Tomorrow #2
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Tomorrow #2

Writer: Peter Milligan Artist: Jesus Hervas Publisher: Dark Horse Comics Release Date: March 25, 2020 Cover Price: $3.99 Critic Reviews: 4 User Reviews: 1
8.2Critic Rating
7.0User Rating

Oscar starts on the arduous path to his twin sister Cira, across an unrecognizable America. With the adult population swiftly dwindling, he needs an ally more than ever-and he's not the only one. While Malik and Destiny cling to their remaining family and the stranded soccer team turns deadly, Cira meets a dangerous new group of . . . friends.

  • 8.7
    Sequential Planet - Marcus Orchard Mar 23, 2020

    Tomorrow #2 is a fantastic follow up to the debut issue. Fans of Y The Last Man and Lord of the Flies will find plenty to enjoy here. Read Full Review

  • 8.0 - Tanner Dedmon Mar 25, 2020

    Tomorrow continues to neatly ride the line of being just intense enough while not being overly morbid, and the second issue seems to have found a more comfortable groove by spreading the focus out among its characters instead of focusing mostly on Oscar. Read Full Review

  • 8.0
    Impulse Gamer - Tim Chuma Mar 25, 2020

    I would recommend this one to people who like end of the world stories and want something a bit different as this has the supernatural elements with one of the characters being psychic. Read Full Review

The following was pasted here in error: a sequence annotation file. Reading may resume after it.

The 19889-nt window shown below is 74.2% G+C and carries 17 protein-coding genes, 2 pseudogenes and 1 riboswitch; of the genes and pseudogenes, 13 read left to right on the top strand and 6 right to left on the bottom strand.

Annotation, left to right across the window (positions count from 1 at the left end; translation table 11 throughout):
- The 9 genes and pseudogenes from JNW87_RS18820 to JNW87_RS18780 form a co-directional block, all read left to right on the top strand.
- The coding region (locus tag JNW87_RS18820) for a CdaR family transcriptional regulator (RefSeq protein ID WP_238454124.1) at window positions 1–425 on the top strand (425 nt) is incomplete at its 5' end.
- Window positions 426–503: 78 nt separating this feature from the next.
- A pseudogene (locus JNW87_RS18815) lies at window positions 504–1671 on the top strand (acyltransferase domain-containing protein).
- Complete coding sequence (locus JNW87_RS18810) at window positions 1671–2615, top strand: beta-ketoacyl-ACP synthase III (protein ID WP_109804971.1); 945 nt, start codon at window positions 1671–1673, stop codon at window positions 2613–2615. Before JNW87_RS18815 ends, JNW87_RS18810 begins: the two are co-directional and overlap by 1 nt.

• 8.0
    The Fandom Post - Chris Beveridge Mar 27, 2020

    While this issue of Tomorrow doesn't get me to pass on the series in the slightest, I do wish it had cut a few pages and focused more on others so that it felt like we got something meatier in the moving forward aspect. With several groups in play, it ends up giving few of them enough time to really work with. Oscar makes out the best in the end with what he's going through and I suspect Cira's story will dominate the next issue based on events here. It's definitely interesting to see Milligan's take on the end of the world through a virus like this that was manmade, especially in the midst of the COVID-19 event in the real world. But that's also probably coloring my enjoyment some because the reality of it isn't quite what a lot of writers through it would be. Read Full Review

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